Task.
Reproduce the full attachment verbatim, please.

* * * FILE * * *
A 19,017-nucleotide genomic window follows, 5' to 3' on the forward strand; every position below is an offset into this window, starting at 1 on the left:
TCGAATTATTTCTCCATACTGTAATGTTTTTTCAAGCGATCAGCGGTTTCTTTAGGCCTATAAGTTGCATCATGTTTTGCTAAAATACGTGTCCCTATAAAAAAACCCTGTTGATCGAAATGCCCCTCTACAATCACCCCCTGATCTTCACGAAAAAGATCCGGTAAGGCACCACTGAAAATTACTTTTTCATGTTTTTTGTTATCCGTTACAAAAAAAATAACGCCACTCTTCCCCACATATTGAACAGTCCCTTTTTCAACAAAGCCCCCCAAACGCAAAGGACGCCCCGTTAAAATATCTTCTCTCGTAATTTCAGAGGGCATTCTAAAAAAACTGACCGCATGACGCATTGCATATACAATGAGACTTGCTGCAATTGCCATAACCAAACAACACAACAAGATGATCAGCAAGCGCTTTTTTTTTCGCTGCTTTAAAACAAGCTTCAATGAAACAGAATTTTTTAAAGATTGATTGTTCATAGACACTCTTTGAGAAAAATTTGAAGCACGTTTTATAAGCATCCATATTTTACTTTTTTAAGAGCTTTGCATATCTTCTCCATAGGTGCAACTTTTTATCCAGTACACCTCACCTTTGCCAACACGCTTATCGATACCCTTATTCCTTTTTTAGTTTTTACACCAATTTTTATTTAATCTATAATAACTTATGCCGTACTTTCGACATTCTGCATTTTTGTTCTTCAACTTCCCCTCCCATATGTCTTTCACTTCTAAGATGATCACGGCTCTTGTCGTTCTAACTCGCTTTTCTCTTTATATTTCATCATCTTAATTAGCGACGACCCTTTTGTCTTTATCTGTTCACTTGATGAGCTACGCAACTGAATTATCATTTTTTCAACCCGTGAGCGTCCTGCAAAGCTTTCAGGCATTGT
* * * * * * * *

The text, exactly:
A 19,017-nucleotide genomic window follows, 5' to 3' on the forward strand; every position below is an offset into this window, starting at 1 on the left:
TCGAATTATTTCTCCATACTGTAATGTTTTTTCAAGCGATCAGCGGTTTCTTTAGGCCTATAAGTTGCATCATGTTTTGCTAAAATACGTGTCCCTATAAAAAAACCCTGTTGATCGAAATGCCCCTCTACAATCACCCCCTGATCTTCACGAAAAAGATCCGGTAAGGCACCACTGAAAATTACTTTTTCATGTTTTTTGTTATCCGTTACAAAAAAAATAACGCCACTCTTCCCCACATATTGAACAGTCCCTTTTTCAACAAAGCCCCCCAAACGCAAAGGACGCCCCGTTAAAATATCTTCTCTCGTAATTTCAGAGGGCATTCTAAAAAAACTGACCGCATGACGCATTGCATATACAATGAGACTTGCTGCAATTGCCATAACCAAACAACACAACAAGATGATCAGCAAGCGCTTTTTTTTTCGCTGCTTTAAAACAAGCTTCAATGAAACAGAATTTTTTAAAGATTGATTGTTCATAGACACTCTTTGAGAAAAATTTGAAGCACGTTTTATAAGCATCCATATTTTACTTTTTTAAGAGCTTTGCATATCTTCTCCATAGGTGCAACTTTTTATCCAGTACACCTCACCTTTGCCAACACGCTTATCGATACCCTTATTCCTTTTTTAGTTTTTACACCAATTTTTATTTAATCTATAATAACTTATGCCGTACTTTCGACATTCTGCATTTTTGTTCTTCAACTTCCCCTCCCATATGTCTTTCACTTCTAAGATGATCACGGCTCTTGTCGTTCTAACTCGCTTTTCTCTTTATATTTCATCATCTTAATTAGCGACGACCCTTTTGTCTTTATCTGTTCACTTGATGAGCTACGCAACTGAATTATCATTTTTTCAACCCGTGAGCGTCCTGCAAAGCTTTCAGGCATTGT